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Christian University Cancels George W. Bush Speech Amid Student & Faculty Protests


Bush's "policies led to the murder of thousands."

An upcoming appearance by President George W. Bush at a Toronto, Canada, university has been cancelled following protests by students and faculty, alike.

The evangelical Christian college, which initially scheduled Bush to speak at the September 20 invite-only breakfast at Tyndale University, will apparently not be rescheduling.

The former U.S. president initially was set to address a group of about 150 people. But curent and former students and at least two staff members, outraged at the prospect of a Bush campus visit, made a major ruckus.

On Wednesday -- the same day the decision to cancel the president's appearance was made -- three former students put together a petition urging Tyndale to cancel his address. The day before, a class valedictorian joined a professor to speak out against Bush's breakfast talk and another staff member resigned out of protest.

Some dubbed Bush a "war criminal," while others held that the event was being planned as a ploy to attract money to the school. reports:

Tyndale supporter Prem Watsa, chief executive of Fairfax Financial Holdings and sometimes referred to as “Canada’s Warren Buffett,” was sponsoring the event, which the administration said was intended to raise the university’s profile.

In invoking the name of Jesus, a poster protesting the event reads:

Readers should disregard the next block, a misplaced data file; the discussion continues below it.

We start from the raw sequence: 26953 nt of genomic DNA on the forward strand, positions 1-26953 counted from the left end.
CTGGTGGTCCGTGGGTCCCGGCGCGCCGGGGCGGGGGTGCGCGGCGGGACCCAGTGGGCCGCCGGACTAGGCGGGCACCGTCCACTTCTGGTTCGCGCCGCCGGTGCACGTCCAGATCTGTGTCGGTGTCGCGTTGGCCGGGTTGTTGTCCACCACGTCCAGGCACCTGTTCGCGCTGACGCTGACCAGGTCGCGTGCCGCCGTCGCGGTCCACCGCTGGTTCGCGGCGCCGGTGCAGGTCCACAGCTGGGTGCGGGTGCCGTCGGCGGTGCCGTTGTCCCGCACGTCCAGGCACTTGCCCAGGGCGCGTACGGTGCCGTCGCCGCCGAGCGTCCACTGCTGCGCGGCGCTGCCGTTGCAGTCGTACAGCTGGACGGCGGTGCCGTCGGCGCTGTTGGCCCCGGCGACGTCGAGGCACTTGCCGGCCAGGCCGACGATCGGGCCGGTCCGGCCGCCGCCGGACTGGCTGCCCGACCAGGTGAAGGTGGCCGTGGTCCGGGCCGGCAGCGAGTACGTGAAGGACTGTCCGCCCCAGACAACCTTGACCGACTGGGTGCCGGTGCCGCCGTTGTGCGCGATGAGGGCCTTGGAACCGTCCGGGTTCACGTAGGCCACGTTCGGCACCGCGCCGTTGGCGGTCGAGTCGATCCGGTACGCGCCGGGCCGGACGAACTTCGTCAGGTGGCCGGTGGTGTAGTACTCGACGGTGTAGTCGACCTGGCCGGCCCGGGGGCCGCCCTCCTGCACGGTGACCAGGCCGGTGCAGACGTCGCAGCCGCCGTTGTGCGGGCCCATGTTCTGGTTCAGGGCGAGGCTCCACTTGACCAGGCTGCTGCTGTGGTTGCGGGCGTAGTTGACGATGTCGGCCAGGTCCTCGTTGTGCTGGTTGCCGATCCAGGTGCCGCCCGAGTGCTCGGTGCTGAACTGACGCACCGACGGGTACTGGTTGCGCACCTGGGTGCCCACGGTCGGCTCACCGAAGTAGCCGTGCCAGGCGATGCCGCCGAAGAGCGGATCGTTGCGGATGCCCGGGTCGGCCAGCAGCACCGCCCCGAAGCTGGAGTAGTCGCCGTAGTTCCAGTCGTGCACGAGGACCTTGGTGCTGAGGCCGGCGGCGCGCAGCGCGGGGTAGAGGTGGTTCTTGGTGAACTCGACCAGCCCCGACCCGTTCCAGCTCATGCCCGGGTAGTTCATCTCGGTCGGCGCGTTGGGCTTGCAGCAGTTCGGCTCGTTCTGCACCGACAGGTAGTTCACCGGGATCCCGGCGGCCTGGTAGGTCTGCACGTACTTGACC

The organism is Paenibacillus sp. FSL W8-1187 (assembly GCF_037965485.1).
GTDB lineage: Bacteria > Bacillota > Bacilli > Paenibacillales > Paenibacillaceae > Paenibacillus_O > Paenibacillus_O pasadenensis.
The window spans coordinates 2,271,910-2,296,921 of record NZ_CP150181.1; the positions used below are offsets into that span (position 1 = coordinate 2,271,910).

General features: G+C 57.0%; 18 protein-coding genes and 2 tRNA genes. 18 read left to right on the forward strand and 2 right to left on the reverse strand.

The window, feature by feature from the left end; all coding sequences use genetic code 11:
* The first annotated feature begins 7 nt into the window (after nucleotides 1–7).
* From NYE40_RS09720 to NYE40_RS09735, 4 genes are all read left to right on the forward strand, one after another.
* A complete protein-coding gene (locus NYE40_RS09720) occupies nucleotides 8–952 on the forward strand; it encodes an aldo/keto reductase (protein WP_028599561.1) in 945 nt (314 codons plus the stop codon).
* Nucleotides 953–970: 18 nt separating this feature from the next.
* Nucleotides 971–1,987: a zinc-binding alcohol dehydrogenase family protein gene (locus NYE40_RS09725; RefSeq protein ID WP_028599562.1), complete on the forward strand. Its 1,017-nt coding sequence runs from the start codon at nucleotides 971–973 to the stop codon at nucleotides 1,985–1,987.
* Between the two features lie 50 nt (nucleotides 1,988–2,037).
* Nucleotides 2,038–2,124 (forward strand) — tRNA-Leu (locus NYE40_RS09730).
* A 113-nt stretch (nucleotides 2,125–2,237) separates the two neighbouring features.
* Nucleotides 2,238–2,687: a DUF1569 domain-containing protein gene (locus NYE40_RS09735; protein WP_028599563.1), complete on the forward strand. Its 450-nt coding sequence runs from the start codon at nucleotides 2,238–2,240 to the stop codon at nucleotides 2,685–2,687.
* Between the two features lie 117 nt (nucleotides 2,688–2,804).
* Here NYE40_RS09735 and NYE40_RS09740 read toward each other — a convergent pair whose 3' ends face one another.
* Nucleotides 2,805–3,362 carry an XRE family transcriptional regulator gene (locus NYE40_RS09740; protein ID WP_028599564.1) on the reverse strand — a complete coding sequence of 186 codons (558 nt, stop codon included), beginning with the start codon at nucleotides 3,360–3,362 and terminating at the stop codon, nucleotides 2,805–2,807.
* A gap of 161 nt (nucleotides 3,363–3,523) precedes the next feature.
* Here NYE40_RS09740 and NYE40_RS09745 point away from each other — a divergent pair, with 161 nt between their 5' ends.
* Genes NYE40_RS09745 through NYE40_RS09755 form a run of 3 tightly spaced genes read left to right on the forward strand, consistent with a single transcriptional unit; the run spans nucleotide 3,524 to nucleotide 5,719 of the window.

" amount of new money can justify profiting from a former figurehead whose policies led to the murder of thousands of innocent civilians while invoking the name of Jesus. This is unacceptable."

In a public statement, the university wrote the following announcement on its web site: "Unfortunately, due to scheduling change, the breakfast on September 20th 2011 has been cancelled." This brief response neither mentions Bush's name nor does it provide more information on a potential event reschedule.

Just two days before the event's cancellation, Tyndale University President Gary Nelson admitted that Bush's appearance would come with debate. Still he defended the event, saying:

“We’re a university that tries to present all sides and be open to different opinions. One of the big issues we have in the 21st century is the inability to dialogue, from one side or the other. So if we can’t do that here, we’re in trouble. Dialogue is critical right now.”

Regardless of the reasons, diverse debate and opinion isn't on the university's schedule this go-around.


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